I do not endorse Jim Crawford, author of Confessions of an Antinatalist (he is an MRA, as far as I know), but his debunking of a TGGP essay against antinatalism is pretty stellar.
“He (and it is going to be a he, among the weaknesses of women is an inability to reach certain heights of imbecility) says “Shut up about those precious moments, you’re distracting me from the agonies of existence. You know I stubbed my toe this morning?”.”
Nice caricature. In reality, the antinatalist experiences his/her own version of goodness in the world. In fact, there’s no ‘mood’ requirement to get into the club, strictly speaking; although, being a pessimistic philosophy, antinatalism probably draws more than its fair share of depressive personalities. But there are plenty of couples wandering about who live relatively happy existences, and yet choose to remain childless because “we just don’t think it’s a good idea to bring a child into this world right now.” As a matter of fact, one could do away with the fundamental Benatar asymmetry altogether, and rest his antinatalist proclivities on commonsense risk assessment.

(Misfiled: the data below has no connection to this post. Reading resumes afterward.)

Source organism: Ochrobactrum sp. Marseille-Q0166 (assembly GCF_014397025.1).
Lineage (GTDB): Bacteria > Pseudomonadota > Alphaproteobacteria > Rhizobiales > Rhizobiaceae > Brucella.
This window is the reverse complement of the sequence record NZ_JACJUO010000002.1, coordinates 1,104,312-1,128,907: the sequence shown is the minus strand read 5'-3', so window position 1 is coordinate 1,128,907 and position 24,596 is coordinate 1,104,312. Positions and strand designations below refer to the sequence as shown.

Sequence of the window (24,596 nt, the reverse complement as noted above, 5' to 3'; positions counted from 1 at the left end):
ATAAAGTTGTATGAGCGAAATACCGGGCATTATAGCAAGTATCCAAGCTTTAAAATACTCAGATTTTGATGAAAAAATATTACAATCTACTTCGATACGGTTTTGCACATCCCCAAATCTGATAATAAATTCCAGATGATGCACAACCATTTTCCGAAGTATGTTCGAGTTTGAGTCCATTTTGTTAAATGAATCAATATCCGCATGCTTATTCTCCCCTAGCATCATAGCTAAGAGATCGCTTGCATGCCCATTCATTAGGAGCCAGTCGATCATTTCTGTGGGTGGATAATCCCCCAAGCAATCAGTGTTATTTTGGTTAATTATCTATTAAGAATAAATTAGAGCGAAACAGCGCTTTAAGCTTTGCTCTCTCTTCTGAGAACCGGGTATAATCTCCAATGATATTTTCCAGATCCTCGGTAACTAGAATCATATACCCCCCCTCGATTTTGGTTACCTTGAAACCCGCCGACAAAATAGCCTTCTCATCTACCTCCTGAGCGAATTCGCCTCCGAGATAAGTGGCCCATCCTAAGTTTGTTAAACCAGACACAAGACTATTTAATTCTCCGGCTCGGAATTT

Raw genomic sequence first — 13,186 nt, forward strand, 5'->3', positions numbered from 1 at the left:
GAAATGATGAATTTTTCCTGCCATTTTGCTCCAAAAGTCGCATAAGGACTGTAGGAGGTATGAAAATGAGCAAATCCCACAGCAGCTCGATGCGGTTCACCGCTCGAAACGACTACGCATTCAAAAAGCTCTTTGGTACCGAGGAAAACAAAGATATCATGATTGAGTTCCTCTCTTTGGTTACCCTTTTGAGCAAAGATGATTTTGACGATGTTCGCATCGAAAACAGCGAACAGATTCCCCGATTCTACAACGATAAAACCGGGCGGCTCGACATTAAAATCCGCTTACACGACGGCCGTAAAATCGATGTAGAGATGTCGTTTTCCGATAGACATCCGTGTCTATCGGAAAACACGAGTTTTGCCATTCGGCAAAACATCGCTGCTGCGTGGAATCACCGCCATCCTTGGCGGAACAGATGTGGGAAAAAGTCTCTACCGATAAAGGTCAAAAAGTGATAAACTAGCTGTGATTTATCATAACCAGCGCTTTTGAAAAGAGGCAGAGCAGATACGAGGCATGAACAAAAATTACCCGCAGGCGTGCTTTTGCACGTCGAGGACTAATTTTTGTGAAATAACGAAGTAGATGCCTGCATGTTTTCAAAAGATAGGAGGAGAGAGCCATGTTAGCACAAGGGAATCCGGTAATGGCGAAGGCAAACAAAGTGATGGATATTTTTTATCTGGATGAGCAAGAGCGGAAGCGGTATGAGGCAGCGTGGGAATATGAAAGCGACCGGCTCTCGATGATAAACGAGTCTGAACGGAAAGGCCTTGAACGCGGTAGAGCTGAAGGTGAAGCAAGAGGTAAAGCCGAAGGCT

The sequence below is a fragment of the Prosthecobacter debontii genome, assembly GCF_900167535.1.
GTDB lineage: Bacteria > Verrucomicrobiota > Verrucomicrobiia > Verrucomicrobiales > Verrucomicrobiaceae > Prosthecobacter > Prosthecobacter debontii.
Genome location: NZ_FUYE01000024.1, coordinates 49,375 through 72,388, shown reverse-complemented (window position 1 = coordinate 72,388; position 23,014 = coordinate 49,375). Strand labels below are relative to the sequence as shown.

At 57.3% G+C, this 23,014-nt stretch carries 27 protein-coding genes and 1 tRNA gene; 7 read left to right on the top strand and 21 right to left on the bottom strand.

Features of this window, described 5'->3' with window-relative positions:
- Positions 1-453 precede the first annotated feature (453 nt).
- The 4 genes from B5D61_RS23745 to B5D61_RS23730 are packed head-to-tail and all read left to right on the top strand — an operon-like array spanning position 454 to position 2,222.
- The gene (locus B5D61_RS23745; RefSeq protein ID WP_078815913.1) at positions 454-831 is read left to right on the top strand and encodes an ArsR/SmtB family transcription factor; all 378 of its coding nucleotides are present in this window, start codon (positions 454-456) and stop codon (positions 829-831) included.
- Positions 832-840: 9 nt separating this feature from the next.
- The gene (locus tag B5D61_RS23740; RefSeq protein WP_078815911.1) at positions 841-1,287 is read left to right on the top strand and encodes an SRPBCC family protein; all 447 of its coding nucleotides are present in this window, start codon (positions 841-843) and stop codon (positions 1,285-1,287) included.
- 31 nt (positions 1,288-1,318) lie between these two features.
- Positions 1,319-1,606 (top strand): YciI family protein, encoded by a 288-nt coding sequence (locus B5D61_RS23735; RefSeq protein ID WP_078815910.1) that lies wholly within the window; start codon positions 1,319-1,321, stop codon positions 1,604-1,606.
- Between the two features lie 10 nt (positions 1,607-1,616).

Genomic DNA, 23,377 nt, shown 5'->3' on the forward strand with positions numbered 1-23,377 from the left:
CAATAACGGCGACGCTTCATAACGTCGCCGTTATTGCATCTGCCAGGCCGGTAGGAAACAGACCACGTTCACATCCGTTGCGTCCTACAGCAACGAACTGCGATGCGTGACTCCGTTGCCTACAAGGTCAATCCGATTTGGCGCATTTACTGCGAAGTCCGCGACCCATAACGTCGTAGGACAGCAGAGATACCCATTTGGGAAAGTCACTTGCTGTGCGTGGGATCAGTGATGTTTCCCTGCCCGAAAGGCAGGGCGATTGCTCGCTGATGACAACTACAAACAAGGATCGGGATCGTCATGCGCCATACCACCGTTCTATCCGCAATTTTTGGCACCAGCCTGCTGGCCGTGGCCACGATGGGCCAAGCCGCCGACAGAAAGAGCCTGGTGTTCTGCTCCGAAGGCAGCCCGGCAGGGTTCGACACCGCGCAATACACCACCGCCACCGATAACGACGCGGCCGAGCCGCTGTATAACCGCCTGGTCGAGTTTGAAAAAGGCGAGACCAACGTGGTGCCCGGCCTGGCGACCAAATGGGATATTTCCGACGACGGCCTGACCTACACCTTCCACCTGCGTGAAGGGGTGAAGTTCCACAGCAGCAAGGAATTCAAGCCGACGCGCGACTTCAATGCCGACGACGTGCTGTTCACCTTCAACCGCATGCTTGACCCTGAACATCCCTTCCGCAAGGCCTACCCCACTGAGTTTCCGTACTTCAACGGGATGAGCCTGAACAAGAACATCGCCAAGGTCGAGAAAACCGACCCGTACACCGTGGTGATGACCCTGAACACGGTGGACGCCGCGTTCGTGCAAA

Let’s pretend for a moment that life is as unadulteratedly good as the most fervent optimist thinks it is, and do away with any discussion concerning cognitive biases and the like. That is, life is good for some. For no one possessing even a modicum of rationality grounded in real-life experience would argue that SOME lives don’t turn out perfectly horrible…would they? And there lies the problem. Fate is a capricious whore, and doesn’t care who she fucks over. When we bring a new life into the world, we take the very real chance of delivering that life into the open arms of future personal disaster. In my mind, that’s enough of a reason for a sympathetic person to abstain from breeding, and instead adopt some needy child into a more fortuitous situation. Or buy a puppy (although puppies shouldn’t be born, either).